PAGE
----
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. Last Updated: 07/27/2016

How Chechnya Happened

It has been three years since the self-proclaimed republic of Chechnya-Ichkeriya unilaterally declared its independence, so one would expect the authorities in Moscow might have had ample time to figure out a coherent policy in this strategically important region. However, they have not.

The Yeltsin administration was too preoccupied fighting the Supreme Soviet and, since legislative support for any military action in Chechnya was not forthcoming, the situation was more or less left to simmer on its own in the hope it would somehow resolve itself.

It did not. Instead, Chechnya developed into a strange buccaneer republic, a source of illicit arms and drug trafficking into Russia and a safe haven for any common criminal. The only railroad linking Russia with the Transcaucasus, which is of great strategic and economic importance, passes through Chechnya and has been virtually blocked for about a year. In addition, several important oil and natural gas pipelines run through the republic. Since many Russian businessmen and bankers are interested in developing economic ties with Azerbaijan, they have been pressing the government to restore order in Chechnya and reopen the railroad.

In short, the situation has been becoming increasingly intolerable. With the administration unable to decide what to do, several high-ranking officials seized the initiative and, like Oliver North, undertook a covert operation to resolve the problem once and for all.

Originally, the idea to use the Chechen opposition to overthrow President Dzhokhar Dudayev came from Deputy Prime Minister Sergei Shakhrai. General Alexander Kotenkov, deputy nationalities minister and a senior member of Shakhrai's political faction, took on the task of supplying money and weapons to the opposition.

Obviously Shakhrai and Kotenkov had been given the go-ahead by President Boris Yeltsin. They proceeded to supply the "united Chechen opposition" with considerable quantities of arms and cash. Later, Russian Mi-24 attack helicopters began flying close-support combat sorties to help the opposition. Even this failed to bring results: Two attempts to blockade and storm the Chechen capital, Grozny, at the end of August and again in October, ended in failure. The ragtag Chechen opposition never had any serious intention of risking their lives for Moscow's interests.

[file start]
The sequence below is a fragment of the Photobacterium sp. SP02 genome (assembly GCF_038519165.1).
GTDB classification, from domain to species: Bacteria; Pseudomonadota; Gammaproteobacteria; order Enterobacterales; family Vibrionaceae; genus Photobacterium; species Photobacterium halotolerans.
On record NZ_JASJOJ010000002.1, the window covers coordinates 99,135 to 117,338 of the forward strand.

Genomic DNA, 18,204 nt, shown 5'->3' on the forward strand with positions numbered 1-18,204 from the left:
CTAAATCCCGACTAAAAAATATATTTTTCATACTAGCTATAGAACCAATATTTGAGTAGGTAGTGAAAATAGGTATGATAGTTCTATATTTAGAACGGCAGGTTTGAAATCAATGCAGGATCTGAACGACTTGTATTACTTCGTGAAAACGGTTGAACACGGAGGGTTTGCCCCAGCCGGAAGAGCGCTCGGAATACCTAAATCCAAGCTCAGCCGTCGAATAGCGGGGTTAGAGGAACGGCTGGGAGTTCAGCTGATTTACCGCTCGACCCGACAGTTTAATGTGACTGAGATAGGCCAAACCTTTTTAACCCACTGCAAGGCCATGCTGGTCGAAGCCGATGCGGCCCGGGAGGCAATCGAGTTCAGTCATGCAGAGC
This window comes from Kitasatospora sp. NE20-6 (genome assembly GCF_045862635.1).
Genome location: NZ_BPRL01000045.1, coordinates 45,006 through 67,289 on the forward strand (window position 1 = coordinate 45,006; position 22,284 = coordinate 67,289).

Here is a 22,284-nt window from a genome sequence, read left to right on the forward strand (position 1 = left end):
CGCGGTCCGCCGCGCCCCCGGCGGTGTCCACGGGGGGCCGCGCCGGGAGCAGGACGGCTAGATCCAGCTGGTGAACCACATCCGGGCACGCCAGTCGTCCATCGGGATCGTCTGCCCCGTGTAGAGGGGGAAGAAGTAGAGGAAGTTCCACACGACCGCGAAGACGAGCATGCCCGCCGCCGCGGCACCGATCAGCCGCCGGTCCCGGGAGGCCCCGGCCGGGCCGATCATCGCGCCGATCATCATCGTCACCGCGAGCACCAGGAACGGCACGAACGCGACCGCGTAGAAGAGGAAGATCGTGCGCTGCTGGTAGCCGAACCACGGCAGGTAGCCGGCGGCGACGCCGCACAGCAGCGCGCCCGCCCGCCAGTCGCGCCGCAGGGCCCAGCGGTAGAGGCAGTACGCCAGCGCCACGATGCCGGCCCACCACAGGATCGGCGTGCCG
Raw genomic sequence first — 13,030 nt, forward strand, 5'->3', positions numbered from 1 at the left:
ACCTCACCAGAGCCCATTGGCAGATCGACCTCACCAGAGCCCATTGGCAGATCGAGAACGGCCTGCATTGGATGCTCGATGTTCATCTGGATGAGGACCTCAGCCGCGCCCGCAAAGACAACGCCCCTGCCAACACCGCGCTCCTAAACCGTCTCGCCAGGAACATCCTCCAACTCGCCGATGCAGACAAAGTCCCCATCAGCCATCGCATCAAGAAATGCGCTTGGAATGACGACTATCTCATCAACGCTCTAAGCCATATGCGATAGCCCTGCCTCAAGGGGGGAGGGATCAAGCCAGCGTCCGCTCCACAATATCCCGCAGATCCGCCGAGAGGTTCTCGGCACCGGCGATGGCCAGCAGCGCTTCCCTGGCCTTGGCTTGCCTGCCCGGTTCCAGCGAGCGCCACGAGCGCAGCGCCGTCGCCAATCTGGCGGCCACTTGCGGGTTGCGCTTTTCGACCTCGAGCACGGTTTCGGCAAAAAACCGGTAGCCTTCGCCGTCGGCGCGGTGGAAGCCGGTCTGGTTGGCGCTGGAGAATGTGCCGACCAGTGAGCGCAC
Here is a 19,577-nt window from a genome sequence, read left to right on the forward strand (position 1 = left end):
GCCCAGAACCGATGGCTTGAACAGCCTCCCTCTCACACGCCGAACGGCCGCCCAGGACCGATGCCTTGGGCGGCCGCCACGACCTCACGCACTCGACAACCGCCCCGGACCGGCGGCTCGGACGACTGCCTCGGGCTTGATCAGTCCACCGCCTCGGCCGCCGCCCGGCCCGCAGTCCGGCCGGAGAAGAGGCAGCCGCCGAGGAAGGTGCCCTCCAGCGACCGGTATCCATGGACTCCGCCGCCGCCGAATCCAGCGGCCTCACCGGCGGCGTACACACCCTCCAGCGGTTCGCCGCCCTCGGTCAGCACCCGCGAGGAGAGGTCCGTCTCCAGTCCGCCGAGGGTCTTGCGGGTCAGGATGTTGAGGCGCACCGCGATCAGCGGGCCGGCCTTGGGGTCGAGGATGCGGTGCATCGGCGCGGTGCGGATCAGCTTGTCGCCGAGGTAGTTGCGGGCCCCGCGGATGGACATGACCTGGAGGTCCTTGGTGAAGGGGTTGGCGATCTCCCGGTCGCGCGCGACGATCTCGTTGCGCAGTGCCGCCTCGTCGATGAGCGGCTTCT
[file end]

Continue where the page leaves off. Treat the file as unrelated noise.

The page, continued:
In October, Shakhrai lost control of the secret operation in Chechnya. A new attack on Grozny was planned and organized by the Federal Counterintelligence Service, and overall control passed to Nationalities Minister Nikolai Yegorov. The Chechen opposition was provided not only with Russian tanks, but with active Russian officers and soldiers as well.

However, during the November attack on Grozny, opposition fighters again fled, and the Russian tanks, without infantry support on the streets of the capital, were forced to surrender. After that, Yeltsin was left with no choice but to send the regular army into Chechnya.

Russian officials did not attempt to protect Yeltsin or give him "plausible deniability." Only a full-scale operation could prevent an investigation of the previous missions. And apparently the administration has already achieved this goal. On Dec. 13, the Duma passed a resolution granting amnesty to all participants in the events in the Caucasus -- apparently including even the highest levels of the administration and Yeltsin himself.

The administration has now gone too far to back down. If the army is forced to leave Chechnya, it will likely also have to abandon the rest of the North Caucasus. Moscow's authority will be seriously undermined. Moreover, the army is hardly likely to put up with another humiliation; Yeltsin would not be able to count on its support in the future.

This week, the Russian army has moved to blockade Grozny and the mountainous regions where support for Chechen independence is strongest. Units faithful to Dudayev are resisting the Russian onslaught, but they do not have any safe places to hide or any reliable supply of equipment.

To the extent Chechnya is overrun by Russian troops, organized resistance will melt away. Dudayev's supporters in Grozny will either have to surrender or transform the city into another Stalingrad and die fighting in its ruins. In the meantime, as Deputy Prime Minister Oleg Soskovets has already announced, Russia's next order of business is to reopen the Transcaucasian railroad.

Pavel Felgenhauer is defense and national security editor for Segodnya.